The iPhone. The idea of a smartphone was not new and had been tried (and failed) before. But Steve Jobs did what he knew how to do best: He focused on the user experience. The iPhone changed the way we communicate and live our lives, and it is mindblowing to think how much computation power we now literally hold in our hands.
If Protocol gave you $1 billion to start a new enterprise tech company from scratch today, what would you do?
The climate crisis is the single most important unmet challenge of our time. Mitigating the climate crisis and adapting to it requires innovative technological solutions that span multiple domains, including information technologies, artificial intelligence, bioengineering and advanced architecture and agriculture. Nobody knows better than an enterprise tech company how to combine a broad range of technologies to develop and execute solutions to hard problems.
What's your favorite pastime that doesn't involve a screen?
Before tech, I was a professional basketball player. To this day nothing calms me or helps me find focus like a challenging basketball match or a volleyball tournament.
Which enterprise tech legend motivates you the most?
Steve Jobs. Jobs understood that great ideas are only the beginning. Turning such ideas into truly successful products involves building the right team of excellent people, thinking hard about what the user needs (even if they don't know it yet), paying attention to details and uncompromising execution.
What will be the greatest challenge for enterprise tech over the coming decade?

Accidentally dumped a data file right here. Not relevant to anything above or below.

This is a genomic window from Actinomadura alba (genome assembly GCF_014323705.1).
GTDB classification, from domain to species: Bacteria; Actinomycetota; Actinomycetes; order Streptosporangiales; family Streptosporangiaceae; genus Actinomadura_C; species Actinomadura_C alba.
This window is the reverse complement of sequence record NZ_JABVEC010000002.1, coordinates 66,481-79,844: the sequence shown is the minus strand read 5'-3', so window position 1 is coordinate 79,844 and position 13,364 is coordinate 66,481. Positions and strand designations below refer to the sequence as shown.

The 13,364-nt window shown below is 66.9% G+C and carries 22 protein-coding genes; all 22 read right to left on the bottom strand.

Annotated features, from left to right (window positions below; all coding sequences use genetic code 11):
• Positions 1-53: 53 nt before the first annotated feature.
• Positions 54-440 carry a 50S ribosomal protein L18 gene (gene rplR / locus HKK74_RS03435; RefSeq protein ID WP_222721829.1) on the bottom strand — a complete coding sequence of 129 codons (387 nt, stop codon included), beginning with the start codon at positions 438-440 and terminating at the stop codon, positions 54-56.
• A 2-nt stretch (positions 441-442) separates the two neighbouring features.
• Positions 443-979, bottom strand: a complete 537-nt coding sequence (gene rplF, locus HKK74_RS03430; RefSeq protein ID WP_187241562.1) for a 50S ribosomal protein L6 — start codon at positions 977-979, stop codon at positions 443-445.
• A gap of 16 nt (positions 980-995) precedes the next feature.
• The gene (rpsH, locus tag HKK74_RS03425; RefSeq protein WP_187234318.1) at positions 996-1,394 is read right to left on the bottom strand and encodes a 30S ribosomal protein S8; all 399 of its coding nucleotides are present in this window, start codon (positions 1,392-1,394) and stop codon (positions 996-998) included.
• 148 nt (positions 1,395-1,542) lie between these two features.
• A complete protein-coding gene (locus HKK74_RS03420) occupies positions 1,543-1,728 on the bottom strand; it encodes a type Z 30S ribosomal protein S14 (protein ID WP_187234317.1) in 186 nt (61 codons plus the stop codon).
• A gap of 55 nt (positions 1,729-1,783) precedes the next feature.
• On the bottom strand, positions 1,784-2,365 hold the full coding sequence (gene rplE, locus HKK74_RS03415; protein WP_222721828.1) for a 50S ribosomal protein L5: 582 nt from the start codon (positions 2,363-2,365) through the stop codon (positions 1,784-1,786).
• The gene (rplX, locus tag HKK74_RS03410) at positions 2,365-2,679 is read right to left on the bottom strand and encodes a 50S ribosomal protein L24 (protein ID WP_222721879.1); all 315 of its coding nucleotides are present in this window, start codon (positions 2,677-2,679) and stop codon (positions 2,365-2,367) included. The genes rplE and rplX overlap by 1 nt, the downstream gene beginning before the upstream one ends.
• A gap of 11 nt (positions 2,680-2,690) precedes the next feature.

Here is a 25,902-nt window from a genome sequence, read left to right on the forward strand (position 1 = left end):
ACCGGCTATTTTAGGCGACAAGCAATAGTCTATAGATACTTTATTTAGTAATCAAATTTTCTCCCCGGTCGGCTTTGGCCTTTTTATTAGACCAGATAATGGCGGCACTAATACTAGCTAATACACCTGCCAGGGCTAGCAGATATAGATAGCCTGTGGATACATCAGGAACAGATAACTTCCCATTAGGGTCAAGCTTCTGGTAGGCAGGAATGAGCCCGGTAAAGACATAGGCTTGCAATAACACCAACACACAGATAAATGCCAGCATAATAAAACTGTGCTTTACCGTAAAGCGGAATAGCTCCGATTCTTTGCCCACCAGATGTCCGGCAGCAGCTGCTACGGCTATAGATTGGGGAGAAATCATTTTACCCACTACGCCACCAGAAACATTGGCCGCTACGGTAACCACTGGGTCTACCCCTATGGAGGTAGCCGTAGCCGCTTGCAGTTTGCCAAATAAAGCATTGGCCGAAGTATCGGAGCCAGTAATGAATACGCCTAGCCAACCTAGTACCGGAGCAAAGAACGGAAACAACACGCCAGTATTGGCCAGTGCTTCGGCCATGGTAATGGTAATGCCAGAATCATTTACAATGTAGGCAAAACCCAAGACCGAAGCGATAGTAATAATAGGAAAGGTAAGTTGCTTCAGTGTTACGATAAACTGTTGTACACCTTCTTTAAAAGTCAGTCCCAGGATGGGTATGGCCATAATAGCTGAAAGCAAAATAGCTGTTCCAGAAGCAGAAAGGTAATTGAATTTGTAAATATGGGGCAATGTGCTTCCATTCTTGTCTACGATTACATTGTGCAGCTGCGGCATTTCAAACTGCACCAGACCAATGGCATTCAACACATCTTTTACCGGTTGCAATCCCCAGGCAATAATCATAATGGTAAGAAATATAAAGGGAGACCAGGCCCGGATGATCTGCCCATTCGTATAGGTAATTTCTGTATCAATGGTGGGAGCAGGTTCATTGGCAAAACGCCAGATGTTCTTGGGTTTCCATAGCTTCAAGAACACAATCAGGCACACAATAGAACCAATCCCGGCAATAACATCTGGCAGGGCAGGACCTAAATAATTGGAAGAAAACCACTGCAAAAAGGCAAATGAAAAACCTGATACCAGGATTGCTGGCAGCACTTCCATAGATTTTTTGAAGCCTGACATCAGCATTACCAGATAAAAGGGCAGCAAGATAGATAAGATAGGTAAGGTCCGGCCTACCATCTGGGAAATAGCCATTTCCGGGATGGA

Doing no harm. Information communication and data-driven technologies, coupled with artificial intelligence, have the power to improve our everyday lives and provide us with opportunities for creativity, exploration and communication. But at the same time they bear great risks to our emotional well-being, our self image, our privacy and our sense of community. Enterprise tech will have to develop the methodology, sensibility and openness to mitigate these risks.
Around the Enterprise
- VMware unveiled new multicloud management tools built around its virtualization software during the first VMworld conference held under new CEO Raghu Raghuram this week.
- New AWS CEO Adam Selipsky broke with tradition and acknowledged that some on-premises applications "will never move" to public cloud services. That's a departure from former AWS CEO Andy Jassy's usual line that everyone will be on the cloud "in the fullness of time."
- Some news from solo.io and its founder and CEO Idit Levine, whom you just met in the above section. The company just raised a $135 million series C round to value the company at $1 billion.
- Curious about all the talk about Web3 and what it might mean for application development? The New Stack took a look at this emerging technology.
- This won't help the chip shortage: Samsung said its next-generation chip technology will be delayed into next year.
- The U.S. government plans to introduce legislation that will require airports, airlines and railway transportation companies to adopt stricter cybersecurity measures amid fears of a repeat of the Colonial Pipeline ransomware attack.
- There's still a lack of cloud talent, making it very hard for companies to find the right people they need to operate safely and efficiently, according to The Wall Street Journal.
- D-Wave is pivoting. It long stood apart from other companies pursuing quantum computers with its annealing technology, but it now plans to build a gate-model quantum computer similar to the ones under development by IBM, Microsoft, Google and others.
Thanks for reading — see you Monday!